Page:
Phishing Has Been the Leading Vector for Cyberattacks in 2017

A recent email security report from anti-phishing vendor IronScales shows that throughout 2017, the leading cyberattack vector is phishing emails, which account for almost 95% of successful cyberattacks.

For the report, IronScales surveyed 500 cybersecurity professionals and asked questions about recent cyberattacks, their causes, mitigating those attacks, and cybersecurity defenses deployed to block attacks.

Even though many of the organizations represented in this survey had implemented defenses to prevent phishing emails from being delivered, emails were still reaching end users’ inboxes. Emails were found to be bypassing spam filters, firewalls, and gateway solutions. Busy and distracted employees were responding to those emails and installing malware or disclosing their login credentials.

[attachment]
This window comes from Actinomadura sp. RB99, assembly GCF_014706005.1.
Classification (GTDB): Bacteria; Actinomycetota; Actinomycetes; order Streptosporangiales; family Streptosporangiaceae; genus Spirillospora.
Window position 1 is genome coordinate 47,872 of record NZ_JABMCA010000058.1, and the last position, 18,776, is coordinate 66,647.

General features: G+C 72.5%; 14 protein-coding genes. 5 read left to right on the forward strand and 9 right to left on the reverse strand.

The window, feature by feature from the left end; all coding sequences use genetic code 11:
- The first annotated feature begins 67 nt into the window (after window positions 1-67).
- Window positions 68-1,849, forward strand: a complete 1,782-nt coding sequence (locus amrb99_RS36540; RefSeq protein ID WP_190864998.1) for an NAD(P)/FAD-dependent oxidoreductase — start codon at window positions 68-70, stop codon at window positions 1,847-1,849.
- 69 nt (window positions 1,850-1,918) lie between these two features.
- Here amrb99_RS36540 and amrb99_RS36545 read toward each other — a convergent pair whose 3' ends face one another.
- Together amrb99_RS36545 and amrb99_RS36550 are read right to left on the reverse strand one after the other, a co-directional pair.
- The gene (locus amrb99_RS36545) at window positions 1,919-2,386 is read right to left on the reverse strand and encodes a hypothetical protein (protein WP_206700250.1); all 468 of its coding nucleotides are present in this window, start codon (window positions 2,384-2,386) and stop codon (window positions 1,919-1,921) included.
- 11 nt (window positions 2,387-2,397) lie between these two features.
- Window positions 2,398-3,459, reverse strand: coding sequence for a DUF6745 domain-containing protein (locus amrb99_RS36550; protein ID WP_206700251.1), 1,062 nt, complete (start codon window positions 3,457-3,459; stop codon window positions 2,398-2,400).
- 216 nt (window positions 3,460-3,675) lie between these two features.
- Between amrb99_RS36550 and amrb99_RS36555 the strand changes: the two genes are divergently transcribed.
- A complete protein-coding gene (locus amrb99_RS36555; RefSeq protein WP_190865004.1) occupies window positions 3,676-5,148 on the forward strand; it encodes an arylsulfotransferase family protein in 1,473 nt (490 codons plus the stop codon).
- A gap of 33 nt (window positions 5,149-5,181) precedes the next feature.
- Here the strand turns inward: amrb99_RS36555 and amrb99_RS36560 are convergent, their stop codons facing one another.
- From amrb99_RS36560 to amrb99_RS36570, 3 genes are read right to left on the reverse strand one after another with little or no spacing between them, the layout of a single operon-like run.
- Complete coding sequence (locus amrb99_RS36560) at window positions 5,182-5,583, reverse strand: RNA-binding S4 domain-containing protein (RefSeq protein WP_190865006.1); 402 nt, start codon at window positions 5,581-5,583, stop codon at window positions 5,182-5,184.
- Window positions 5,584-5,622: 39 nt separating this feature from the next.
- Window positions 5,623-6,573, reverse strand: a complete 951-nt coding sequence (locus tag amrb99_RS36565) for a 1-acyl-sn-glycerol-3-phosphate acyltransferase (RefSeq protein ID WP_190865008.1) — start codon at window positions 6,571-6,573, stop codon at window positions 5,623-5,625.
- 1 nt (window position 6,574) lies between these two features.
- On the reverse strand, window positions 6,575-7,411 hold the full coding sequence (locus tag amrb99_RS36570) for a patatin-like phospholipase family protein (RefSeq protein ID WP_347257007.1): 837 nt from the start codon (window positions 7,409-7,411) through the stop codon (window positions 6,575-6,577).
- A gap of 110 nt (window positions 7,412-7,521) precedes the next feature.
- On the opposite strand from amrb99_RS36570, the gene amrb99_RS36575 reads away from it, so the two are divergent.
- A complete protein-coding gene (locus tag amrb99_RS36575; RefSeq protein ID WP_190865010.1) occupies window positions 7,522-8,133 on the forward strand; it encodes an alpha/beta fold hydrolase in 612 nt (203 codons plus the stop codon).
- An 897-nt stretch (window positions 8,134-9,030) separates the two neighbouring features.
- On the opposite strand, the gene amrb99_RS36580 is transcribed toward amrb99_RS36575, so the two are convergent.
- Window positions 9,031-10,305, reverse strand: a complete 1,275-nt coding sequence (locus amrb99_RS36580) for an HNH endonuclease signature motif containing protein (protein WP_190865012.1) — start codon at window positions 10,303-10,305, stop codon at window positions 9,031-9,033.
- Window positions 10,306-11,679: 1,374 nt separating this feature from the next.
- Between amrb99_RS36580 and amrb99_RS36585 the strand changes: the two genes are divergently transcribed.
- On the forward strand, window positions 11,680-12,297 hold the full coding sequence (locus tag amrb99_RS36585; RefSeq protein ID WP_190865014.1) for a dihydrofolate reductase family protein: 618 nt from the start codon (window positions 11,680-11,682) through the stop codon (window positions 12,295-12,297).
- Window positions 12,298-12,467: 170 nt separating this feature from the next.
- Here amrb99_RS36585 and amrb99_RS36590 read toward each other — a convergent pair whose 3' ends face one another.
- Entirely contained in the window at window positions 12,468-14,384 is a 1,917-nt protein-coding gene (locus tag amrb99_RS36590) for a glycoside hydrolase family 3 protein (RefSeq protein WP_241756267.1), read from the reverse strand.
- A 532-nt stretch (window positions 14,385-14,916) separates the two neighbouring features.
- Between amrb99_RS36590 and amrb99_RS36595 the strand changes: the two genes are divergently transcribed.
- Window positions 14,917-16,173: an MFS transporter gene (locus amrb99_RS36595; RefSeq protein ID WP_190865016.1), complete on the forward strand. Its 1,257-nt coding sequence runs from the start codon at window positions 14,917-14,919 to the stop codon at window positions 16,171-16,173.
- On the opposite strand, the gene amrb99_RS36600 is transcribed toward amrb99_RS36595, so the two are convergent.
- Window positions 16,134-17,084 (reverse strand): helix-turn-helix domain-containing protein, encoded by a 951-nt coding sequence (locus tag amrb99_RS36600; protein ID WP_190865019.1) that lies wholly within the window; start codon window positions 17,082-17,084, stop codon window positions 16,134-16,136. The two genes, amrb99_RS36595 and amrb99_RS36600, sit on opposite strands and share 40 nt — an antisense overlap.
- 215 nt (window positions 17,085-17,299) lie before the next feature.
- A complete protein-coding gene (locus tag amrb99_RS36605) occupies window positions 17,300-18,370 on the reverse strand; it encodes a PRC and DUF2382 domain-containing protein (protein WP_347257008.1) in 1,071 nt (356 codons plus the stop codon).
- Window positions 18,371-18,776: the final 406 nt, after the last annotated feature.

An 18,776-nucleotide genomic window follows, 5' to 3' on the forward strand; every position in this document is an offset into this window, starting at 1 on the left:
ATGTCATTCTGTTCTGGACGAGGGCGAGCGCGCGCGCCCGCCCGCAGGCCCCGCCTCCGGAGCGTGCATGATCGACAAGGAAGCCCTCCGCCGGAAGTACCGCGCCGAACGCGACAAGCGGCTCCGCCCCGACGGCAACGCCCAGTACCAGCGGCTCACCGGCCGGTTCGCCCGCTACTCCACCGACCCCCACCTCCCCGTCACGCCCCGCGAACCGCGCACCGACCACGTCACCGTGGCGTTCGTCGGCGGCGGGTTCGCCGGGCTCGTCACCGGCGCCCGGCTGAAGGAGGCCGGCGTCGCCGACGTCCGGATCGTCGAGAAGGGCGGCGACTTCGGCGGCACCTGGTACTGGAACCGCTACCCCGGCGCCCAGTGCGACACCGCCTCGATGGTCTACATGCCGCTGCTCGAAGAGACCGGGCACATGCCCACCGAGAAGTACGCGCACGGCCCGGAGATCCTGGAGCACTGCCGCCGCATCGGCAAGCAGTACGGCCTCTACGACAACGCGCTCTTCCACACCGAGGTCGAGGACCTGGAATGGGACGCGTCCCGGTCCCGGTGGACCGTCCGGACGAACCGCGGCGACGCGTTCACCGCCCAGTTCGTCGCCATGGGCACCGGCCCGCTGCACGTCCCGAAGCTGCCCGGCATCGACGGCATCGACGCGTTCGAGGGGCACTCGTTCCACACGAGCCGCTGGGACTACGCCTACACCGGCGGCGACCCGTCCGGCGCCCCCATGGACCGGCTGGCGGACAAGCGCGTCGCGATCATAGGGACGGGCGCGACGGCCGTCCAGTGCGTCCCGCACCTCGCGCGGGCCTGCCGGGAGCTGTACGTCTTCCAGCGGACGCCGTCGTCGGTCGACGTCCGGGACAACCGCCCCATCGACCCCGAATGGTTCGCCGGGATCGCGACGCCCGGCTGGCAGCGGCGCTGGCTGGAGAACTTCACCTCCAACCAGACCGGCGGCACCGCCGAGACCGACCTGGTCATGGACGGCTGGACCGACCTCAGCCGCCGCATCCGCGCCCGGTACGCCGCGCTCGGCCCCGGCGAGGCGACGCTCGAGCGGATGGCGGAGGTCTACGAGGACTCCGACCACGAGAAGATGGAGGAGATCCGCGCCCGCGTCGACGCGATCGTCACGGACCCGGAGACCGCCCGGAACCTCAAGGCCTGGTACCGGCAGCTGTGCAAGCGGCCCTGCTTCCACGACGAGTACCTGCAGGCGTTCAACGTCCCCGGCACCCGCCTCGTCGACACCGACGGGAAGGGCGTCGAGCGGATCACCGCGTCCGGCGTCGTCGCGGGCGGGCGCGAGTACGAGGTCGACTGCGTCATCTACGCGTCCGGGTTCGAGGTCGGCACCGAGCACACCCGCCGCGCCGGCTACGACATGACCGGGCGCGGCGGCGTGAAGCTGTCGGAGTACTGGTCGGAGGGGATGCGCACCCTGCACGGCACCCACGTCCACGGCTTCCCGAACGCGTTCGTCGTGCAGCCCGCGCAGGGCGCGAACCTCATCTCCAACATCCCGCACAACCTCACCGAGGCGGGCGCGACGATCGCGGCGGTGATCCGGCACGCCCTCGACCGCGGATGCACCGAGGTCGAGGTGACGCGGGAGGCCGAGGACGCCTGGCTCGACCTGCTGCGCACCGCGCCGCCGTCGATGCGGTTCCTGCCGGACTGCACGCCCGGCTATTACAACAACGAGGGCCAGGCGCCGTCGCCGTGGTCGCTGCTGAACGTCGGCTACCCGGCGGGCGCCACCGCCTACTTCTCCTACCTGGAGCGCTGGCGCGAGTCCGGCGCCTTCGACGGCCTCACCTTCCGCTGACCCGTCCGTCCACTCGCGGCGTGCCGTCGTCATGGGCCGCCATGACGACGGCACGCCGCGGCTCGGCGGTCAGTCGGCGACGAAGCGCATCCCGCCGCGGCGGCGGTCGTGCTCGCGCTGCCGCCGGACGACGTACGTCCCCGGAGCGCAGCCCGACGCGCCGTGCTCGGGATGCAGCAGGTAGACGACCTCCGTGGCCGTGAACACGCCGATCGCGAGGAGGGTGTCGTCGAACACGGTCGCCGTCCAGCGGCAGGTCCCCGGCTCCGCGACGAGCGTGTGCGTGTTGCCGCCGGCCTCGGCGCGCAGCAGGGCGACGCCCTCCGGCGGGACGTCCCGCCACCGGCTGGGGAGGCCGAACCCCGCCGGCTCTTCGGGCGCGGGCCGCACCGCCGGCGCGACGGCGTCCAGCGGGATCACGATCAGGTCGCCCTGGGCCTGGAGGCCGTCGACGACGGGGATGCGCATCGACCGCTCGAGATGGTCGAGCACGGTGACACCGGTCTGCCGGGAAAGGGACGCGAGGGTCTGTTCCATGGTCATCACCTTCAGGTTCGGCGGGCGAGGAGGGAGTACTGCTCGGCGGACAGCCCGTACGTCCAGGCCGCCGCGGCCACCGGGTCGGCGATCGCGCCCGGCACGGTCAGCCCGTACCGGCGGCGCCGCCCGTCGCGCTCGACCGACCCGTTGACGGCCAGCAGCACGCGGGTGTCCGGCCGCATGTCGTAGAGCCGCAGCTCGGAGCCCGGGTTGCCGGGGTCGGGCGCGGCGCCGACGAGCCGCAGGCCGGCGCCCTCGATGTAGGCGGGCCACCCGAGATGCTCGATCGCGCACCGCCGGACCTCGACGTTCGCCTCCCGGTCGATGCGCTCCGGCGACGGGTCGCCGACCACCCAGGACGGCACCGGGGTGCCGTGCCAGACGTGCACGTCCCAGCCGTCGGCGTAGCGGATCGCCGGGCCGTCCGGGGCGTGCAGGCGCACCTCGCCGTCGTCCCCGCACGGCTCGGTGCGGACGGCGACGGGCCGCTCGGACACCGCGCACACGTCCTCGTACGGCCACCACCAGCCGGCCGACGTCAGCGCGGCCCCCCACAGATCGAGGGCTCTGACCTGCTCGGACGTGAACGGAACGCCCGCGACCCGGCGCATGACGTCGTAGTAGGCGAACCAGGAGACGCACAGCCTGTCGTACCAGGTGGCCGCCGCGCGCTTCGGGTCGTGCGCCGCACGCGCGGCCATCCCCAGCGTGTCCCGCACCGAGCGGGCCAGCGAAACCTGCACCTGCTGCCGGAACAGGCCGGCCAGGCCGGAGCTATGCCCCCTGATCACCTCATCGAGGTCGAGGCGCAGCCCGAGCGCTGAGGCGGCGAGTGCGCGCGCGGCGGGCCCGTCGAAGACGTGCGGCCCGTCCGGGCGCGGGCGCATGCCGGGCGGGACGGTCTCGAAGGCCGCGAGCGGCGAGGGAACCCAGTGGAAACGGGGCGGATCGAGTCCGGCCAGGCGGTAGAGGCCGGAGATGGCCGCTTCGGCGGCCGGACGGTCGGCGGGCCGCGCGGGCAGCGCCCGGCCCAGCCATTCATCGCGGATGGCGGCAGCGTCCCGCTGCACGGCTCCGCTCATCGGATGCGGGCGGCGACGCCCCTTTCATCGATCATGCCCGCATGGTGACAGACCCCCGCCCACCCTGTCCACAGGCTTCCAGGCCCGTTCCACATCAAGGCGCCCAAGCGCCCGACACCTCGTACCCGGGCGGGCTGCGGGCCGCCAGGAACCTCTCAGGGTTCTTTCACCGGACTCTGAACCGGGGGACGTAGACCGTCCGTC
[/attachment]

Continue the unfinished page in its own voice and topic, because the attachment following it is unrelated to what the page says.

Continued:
The most common types of phishing emails to fool employees were spoofing and impersonation attacks (67%), branded phishing emails (35%) and seasonal attacks (31%).

When asked about the main challenged they faced, the top answer from IT security professionals was the detection, mitigation, and remediation of email phishing attacks.

When phishing attacks occur, they often involve multiple messages. While 22% of respondents were able to mitigate the threat inside 30 minutes, 46% of respondents said it can take a day or more before the threat is mitigated and all copies of the email are removed.

During that time, several employees may fall for the scam and reveal their credentials. The main problem with mitigating the threat is a lack of manpower. IT teams are simply too busy to respond quickly to all phishing messages that make it past spam defenses and are delivered to inboxes.

When asked about the most important email security technology to deploy, 72% of IT security professionals said automated inbox scanning and email forensics solutions was the most important and valuable.

93% of respondents agreed that effective email security required a combination of technology and human solutions, such as end user training.

Author: Richard Anderson

Richard Anderson is the Editor-in-Chief of